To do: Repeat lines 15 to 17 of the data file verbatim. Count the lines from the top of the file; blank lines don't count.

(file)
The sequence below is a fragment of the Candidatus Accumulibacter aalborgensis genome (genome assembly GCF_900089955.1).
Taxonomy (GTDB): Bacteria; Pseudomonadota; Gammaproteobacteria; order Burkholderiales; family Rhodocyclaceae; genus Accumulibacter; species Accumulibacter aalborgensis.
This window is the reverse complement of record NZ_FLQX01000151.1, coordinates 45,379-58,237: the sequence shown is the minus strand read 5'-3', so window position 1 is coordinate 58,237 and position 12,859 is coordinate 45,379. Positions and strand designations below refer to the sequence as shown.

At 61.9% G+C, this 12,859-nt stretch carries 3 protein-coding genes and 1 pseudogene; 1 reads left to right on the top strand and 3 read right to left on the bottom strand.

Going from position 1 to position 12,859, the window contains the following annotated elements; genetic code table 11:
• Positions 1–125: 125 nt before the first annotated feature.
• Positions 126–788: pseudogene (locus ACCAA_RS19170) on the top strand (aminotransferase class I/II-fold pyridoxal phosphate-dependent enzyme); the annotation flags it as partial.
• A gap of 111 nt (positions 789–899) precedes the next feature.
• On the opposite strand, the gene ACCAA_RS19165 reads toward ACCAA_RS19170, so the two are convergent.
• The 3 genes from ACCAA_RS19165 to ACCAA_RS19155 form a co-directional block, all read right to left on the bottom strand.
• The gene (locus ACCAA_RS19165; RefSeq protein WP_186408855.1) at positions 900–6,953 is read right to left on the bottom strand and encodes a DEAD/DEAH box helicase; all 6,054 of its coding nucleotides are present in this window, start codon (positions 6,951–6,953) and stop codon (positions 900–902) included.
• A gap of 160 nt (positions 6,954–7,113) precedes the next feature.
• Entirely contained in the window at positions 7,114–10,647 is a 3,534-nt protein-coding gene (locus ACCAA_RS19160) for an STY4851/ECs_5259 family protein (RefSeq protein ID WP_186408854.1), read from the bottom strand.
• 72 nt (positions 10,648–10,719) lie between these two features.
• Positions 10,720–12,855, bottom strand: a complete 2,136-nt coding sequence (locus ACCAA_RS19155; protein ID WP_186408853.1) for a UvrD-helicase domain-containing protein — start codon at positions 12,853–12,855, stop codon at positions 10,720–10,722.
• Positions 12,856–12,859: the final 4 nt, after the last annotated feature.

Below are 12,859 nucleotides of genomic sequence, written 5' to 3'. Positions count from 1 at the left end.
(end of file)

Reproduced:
• Positions 10,720–12,855, bottom strand: a complete 2,136-nt coding sequence (locus ACCAA_RS19155; protein ID WP_186408853.1) for a UvrD-helicase domain-containing protein — start codon at positions 12,853–12,855, stop codon at positions 10,720–10,722.
• Positions 12,856–12,859: the final 4 nt, after the last annotated feature.

Below are 12,859 nucleotides of genomic sequence, written 5' to 3'. Positions count from 1 at the left end.